In W.G. Sebald's 1995 novel The Rings of Saturn, the author describes different walks he takes. In some paragraphs, he describes the paths he takes very carefully, while in others he only mentions directions or how long he walked.

Can those walks be traced in the real world or is Sebald too vague?


1 Answer 1


I don't know how accurate this is, as I haven't read the book, but I found an online map which seems to map the exact paths he took, so it seems that you can take the same journey as him.

The website is called LITMAP (Literature Maps) which appear to have used google maps to trace the paths. It can be found here.

I'll add a couple of screenshots below:

It starts off and has the majority of sites around the east of England:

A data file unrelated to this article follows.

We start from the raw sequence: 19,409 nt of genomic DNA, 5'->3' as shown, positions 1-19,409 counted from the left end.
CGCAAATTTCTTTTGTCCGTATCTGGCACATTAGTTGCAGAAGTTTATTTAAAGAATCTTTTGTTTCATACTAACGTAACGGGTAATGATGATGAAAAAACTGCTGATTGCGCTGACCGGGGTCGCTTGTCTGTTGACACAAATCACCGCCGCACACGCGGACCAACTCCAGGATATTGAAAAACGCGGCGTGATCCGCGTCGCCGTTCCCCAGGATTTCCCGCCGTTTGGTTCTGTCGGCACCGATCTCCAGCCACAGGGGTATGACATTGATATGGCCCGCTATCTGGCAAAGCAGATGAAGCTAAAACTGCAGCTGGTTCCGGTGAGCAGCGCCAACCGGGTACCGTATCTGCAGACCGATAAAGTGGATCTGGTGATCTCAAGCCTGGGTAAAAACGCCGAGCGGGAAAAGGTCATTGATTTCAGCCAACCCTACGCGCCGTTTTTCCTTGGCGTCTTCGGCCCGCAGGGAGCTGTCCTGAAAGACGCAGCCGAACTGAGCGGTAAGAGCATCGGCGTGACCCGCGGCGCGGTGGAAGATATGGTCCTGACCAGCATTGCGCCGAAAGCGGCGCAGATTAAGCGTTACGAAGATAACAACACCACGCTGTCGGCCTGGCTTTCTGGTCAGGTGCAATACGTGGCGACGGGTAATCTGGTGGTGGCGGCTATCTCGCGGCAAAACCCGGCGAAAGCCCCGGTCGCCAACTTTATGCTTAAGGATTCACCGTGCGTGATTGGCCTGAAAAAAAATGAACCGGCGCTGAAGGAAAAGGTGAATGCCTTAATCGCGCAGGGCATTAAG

Map showing tracks centred on East Anglia

But zooming out reveals it is across the world:

Map showing world tracks

It also very helpfully has text down the side for each location with the relevant quote from the book. It also has page numbers. It starts at the Norfolk and Norwich Hospital University and ends at Coburg, which reading the summary of the book suggests this map is accurate.

Also note that by clicking on a section of text in the right hand column, it highlights that particular place in the map.

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